The world’s first “socially intelligent” robot fitness coach has been developed by researchers at Bristol Robotics Laboratory (BRL).
The robot companion can give motivational voice prompts and make physical gestures to guide people through an exercise regime on a treadmill.
Support from Pepper the robot is personalised based on the runner’s heart rate, speed, personality type, mood and fitness level. Pepper can also tell jokes, show sympathy, lean in towards the runner and even change its eye colour to express different emotions.
The robot was developed as part of a study led by human-robot interaction experts Katie Winkle and Séverin Lemaignan, in collaboration with roboticists Paul Bremner and Praminda Caleb-Solly, psychologist Ute Leonards and rehabilitation expert Ailie Turton.
Over the course of three months, 10 people participated in sessions with the robot three times a week in a gym at the University of the West of England (UWE Bristol).
Pepper guided them through the NHS Couch to 5k programme, designed to help beginners build up to completing a distance of 5km.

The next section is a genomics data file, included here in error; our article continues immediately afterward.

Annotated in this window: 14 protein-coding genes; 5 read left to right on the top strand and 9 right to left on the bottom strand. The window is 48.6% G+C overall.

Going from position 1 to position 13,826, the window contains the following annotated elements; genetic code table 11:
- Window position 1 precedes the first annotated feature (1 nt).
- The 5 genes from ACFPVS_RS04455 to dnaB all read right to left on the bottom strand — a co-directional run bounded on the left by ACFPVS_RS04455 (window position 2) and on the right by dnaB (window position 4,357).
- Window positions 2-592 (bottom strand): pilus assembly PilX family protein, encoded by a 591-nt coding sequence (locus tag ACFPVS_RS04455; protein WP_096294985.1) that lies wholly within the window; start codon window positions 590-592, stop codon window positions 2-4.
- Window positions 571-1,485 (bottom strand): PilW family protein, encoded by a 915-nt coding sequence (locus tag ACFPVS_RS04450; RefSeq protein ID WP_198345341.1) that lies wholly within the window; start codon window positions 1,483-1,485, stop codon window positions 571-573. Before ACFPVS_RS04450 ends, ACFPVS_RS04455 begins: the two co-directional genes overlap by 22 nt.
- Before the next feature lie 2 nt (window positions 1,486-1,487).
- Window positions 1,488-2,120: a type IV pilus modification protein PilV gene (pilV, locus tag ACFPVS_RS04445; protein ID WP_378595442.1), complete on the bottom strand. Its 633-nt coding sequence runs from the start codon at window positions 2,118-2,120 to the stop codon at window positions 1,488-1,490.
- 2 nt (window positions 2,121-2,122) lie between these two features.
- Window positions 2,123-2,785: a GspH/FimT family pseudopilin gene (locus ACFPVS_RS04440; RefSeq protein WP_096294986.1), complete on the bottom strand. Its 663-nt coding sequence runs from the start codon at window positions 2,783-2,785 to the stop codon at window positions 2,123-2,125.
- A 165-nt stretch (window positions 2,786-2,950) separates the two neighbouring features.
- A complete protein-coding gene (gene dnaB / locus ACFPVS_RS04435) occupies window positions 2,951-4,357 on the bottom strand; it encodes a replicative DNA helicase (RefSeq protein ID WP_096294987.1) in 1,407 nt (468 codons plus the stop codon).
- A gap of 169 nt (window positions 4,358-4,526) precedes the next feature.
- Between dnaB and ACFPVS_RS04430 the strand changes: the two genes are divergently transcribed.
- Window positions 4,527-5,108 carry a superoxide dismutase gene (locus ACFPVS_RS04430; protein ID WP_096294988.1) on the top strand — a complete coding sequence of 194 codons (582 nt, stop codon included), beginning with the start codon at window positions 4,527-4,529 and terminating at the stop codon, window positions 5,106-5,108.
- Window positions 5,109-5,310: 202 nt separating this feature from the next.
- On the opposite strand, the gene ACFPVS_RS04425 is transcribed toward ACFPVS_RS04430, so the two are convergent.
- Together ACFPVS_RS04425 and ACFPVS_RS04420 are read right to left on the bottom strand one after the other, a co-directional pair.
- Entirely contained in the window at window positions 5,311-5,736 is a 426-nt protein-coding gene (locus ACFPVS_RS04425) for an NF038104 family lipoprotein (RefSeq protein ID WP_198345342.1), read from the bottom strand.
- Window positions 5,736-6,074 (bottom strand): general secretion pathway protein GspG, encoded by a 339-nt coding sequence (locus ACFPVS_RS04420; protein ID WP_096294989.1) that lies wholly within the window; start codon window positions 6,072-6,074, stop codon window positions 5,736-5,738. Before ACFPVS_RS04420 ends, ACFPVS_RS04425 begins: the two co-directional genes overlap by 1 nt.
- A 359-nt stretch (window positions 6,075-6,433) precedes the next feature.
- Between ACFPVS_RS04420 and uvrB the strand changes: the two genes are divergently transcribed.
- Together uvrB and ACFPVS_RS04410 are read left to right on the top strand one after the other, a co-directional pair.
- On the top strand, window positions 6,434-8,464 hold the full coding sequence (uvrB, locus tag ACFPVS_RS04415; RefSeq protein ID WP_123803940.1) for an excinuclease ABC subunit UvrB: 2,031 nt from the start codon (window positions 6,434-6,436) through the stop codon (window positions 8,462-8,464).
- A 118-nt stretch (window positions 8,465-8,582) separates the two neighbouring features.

Winkle said: “We wanted to test if we could transfer the intelligence of our fitness instructor, an expert with the know-how to get the best out of clients, into a robot so it could become an effective personal coach.
“We aimed to create an engaging motivational companion to get our runners through Couch to 5k, which is quite a long and drawn out exercise programme.”
Participants received guidance from two different versions of the robot. The first was pre-programmed and gave standard instructions every 30 seconds based on the runner’s performance.
The second was a bespoke form of the robot that had benefited from expert input from a UWE Bristol fitness instructor.
Results showed runners preferred engaging with the socially intelligent ‘human-like’ robot, and performed better with this type of companion.
Lemaignan, a senior research fellow at the BRL, added: “Our work shows a robot could be really useful in the gym, especially for people who would perhaps feel embarrassed with a human personal trainer.”